• The Knights of the Cross, a group of three men who each were given swords that are said to have one of the nails of Christ's cross embedded on it. This gives them the ability to fight off forces of evil, and they've helped Harry Dresden many a time in defeating dark supernatural creatures. Interestingly, only one of them is truly Catholic, and he's easily the nicest, least Church Militant person ever; out of the other two, one got converted to Baptist Christianity by mistake, and the other one is a skeptic who believes heavenly creatures—including the archangel that gave him his sword—can just as easily be Sufficiently Advanced Aliens. In Skin Game, Waldo Butters, a Jew, joins their ranks.
    • There's also the White Council, which could fit the description. Unfortunately, among the senior council, the Merlin is a pretentious ass, Ancient Mai usually comes across as a horrid bitch, and Gregori Cristos is, in Ebenezar's words, an unpleasant bastard.
  • The backstory of The Stormlight Archive has the ten orders of Knights Radiant, who disbanded centuries before the story starts. They were Magic Knights, who protected humanity from the Voidbringers.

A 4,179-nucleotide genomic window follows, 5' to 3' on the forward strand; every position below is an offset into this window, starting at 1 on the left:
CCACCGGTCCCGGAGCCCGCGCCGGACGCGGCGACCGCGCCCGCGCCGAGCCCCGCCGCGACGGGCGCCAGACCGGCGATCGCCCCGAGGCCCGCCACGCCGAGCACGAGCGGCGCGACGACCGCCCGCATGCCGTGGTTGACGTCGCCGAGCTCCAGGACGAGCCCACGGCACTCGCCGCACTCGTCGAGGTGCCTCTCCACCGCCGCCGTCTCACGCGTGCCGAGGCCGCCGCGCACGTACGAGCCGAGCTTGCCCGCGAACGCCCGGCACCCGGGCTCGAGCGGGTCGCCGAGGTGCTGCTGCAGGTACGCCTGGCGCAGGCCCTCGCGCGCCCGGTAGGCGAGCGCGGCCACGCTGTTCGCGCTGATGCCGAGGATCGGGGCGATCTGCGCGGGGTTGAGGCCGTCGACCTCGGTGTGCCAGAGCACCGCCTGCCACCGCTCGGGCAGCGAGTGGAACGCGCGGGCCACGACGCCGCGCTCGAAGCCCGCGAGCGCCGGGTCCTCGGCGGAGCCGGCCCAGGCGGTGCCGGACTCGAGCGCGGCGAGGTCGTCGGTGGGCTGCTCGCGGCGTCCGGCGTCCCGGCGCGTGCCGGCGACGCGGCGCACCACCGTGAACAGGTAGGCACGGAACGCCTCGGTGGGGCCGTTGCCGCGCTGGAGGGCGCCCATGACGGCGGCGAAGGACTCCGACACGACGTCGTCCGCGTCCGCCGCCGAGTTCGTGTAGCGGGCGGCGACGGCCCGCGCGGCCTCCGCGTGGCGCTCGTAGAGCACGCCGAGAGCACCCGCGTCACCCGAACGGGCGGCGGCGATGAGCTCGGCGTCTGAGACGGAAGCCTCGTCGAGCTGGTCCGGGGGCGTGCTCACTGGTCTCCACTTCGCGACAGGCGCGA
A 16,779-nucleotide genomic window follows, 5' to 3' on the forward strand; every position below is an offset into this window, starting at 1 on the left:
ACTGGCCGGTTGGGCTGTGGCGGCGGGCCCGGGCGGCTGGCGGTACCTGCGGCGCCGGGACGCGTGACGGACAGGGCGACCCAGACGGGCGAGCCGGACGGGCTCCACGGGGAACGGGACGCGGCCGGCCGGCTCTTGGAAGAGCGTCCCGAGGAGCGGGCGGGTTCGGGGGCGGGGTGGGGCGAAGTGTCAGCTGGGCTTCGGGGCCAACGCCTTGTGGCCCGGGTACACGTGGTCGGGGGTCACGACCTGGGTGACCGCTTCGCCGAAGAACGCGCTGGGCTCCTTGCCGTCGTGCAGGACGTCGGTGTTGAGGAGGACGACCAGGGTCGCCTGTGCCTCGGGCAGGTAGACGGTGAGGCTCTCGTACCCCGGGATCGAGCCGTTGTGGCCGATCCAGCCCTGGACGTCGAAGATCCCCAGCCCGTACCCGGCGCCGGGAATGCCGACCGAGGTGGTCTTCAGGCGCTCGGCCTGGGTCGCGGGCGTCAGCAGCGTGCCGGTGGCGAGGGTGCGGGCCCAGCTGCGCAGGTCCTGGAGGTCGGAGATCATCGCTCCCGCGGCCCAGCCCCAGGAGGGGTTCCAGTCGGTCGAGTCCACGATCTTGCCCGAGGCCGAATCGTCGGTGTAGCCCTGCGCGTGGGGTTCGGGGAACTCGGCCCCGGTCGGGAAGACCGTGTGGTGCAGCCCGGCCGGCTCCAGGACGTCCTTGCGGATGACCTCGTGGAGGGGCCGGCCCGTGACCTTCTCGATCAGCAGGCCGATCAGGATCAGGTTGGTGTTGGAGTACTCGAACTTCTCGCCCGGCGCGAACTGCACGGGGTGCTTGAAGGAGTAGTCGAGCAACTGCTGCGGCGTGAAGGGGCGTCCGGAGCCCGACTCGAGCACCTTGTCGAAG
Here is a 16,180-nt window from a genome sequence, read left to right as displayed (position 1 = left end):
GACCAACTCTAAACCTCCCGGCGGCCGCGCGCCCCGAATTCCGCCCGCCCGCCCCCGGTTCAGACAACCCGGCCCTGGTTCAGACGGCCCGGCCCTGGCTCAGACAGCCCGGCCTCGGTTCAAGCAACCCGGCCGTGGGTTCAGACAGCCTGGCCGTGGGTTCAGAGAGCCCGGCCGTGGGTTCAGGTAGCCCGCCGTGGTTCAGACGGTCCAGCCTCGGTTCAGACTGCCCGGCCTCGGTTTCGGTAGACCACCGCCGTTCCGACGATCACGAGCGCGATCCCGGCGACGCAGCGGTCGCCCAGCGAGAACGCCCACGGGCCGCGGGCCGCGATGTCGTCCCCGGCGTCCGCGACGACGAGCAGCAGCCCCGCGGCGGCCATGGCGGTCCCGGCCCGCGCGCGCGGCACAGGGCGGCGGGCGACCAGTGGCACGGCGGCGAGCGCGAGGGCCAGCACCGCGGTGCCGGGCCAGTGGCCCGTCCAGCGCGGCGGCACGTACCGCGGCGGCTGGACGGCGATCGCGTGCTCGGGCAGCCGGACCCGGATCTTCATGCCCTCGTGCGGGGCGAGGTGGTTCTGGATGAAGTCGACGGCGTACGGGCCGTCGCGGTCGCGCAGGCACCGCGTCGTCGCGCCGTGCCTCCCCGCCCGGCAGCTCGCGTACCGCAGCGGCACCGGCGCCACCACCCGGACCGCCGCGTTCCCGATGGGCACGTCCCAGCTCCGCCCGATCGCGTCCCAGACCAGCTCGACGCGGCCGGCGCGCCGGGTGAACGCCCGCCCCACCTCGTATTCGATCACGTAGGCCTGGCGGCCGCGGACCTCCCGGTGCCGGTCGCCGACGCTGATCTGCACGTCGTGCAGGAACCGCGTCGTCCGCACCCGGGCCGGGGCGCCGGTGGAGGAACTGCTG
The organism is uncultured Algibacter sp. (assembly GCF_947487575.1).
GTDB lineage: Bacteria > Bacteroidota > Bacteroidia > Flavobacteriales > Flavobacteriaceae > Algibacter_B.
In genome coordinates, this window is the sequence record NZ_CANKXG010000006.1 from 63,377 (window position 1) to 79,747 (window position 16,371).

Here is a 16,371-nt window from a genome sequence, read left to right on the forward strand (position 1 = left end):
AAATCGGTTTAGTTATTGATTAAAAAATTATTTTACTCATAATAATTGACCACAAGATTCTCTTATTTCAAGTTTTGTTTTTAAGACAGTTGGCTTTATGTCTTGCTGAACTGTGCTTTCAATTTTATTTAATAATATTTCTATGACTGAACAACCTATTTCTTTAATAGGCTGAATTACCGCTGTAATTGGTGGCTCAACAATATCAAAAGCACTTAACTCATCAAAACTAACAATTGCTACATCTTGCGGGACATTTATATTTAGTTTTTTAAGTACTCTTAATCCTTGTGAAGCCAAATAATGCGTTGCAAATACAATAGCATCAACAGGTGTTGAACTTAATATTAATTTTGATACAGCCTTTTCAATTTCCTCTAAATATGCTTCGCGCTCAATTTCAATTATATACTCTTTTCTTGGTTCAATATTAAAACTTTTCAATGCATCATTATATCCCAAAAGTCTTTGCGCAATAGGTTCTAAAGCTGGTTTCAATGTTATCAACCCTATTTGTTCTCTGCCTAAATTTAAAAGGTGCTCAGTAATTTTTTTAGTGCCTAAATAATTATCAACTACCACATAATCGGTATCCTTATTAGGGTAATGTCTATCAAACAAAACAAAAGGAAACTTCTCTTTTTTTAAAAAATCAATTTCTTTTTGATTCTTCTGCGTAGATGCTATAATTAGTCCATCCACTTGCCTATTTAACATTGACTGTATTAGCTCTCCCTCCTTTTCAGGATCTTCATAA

• In L. Jagi Lamplighter's Prospero's Daughter trilogy, the Orbis Suleimani keeps mankind ignorant of the existence of magic. That way, instead of resorting to evil spirits, we resort to science and so live much better.
  • A Song of Ice and Fire has numerous examples, ranging from the Night's Watch (dedicated to protecting Westeros from the threats in the North) to the maesters (who are dedicated to study and the gathering of knowledge), to the Kingsguard (a group of exactly seven knights, who act as the king's Praetorian Guard). Later the Faith of the Seven are given leave to bear arms again and recreate the Faith Militant, consisting of two orders, The Warrior's Sons (made up of knights and other nobility), and the Poor Fellows (made up of the peasantry).
  • The "League" the main character belonged to in his youth, in The Journey to the East by Herman Hesse.
  • The Fraternity of the Stone (from the thriller of that name by David Morrell) were a Christian response to the Hashashin, now an Ancient Conspiracy charged with the protection of the Catholic church.